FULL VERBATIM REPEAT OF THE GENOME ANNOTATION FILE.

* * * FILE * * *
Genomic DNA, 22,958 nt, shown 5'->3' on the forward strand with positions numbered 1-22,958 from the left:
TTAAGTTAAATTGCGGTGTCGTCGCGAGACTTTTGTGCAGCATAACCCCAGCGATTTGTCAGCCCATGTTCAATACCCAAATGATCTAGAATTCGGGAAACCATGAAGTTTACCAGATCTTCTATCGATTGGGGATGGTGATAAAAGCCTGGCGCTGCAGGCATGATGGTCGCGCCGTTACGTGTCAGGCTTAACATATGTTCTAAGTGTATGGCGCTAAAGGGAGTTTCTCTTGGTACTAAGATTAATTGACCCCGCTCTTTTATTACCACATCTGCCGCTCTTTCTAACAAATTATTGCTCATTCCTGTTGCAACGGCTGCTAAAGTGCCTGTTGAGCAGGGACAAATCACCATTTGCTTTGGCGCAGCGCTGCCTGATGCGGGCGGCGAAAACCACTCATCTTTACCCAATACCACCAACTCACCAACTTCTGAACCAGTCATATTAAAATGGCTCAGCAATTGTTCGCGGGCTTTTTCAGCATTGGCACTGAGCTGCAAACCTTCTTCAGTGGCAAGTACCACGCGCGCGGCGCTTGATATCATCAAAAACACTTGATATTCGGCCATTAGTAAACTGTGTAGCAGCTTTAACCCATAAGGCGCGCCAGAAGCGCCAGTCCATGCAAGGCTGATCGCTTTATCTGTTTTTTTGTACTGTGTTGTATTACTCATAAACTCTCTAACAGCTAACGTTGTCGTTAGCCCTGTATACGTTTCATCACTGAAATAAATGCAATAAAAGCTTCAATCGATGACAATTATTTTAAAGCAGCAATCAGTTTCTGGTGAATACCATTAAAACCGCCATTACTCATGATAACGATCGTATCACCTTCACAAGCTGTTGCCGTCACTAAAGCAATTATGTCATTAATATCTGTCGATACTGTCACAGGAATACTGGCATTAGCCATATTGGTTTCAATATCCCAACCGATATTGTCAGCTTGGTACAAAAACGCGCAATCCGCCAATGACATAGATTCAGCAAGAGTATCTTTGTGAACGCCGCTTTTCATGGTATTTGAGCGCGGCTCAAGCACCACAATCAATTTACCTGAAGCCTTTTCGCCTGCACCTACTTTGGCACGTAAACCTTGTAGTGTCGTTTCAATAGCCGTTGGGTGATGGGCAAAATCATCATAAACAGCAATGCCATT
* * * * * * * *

Genomic DNA, 22,958 nt, shown 5'->3' on the forward strand with positions numbered 1-22,958 from the left:
TTAAGTTAAATTGCGGTGTCGTCGCGAGACTTTTGTGCAGCATAACCCCAGCGATTTGTCAGCCCATGTTCAATACCCAAATGATCTAGAATTCGGGAAACCATGAAGTTTACCAGATCTTCTATCGATTGGGGATGGTGATAAAAGCCTGGCGCTGCAGGCATGATGGTCGCGCCGTTACGTGTCAGGCTTAACATATGTTCTAAGTGTATGGCGCTAAAGGGAGTTTCTCTTGGTACTAAGATTAATTGACCCCGCTCTTTTATTACCACATCTGCCGCTCTTTCTAACAAATTATTGCTCATTCCTGTTGCAACGGCTGCTAAAGTGCCTGTTGAGCAGGGACAAATCACCATTTGCTTTGGCGCAGCGCTGCCTGATGCGGGCGGCGAAAACCACTCATCTTTACCCAATACCACCAACTCACCAACTTCTGAACCAGTCATATTAAAATGGCTCAGCAATTGTTCGCGGGCTTTTTCAGCATTGGCACTGAGCTGCAAACCTTCTTCAGTGGCAAGTACCACGCGCGCGGCGCTTGATATCATCAAAAACACTTGATATTCGGCCATTAGTAAACTGTGTAGCAGCTTTAACCCATAAGGCGCGCCAGAAGCGCCAGTCCATGCAAGGCTGATCGCTTTATCTGTTTTTTTGTACTGTGTTGTATTACTCATAAACTCTCTAACAGCTAACGTTGTCGTTAGCCCTGTATACGTTTCATCACTGAAATAAATGCAATAAAAGCTTCAATCGATGACAATTATTTTAAAGCAGCAATCAGTTTCTGGTGAATACCATTAAAACCGCCATTACTCATGATAACGATCGTATCACCTTCACAAGCTGTTGCCGTCACTAAAGCAATTATGTCATTAATATCTGTCGATACTGTCACAGGAATACTGGCATTAGCCATATTGGTTTCAATATCCCAACCGATATTGTCAGCTTGGTACAAAAACGCGCAATCCGCCAATGACATAGATTCAGCAAGAGTATCTTTGTGAACGCCGCTTTTCATGGTATTTGAGCGCGGCTCAAGCACCACAATCAATTTACCTGAAGCCTTTTCGCCTGCACCTACTTTGGCACGTAAACCTTGTAGTGTCGTTTCAATAGCCGTTGGGTGATGGGCAAAATCATCATAAACAGCAATGCCATT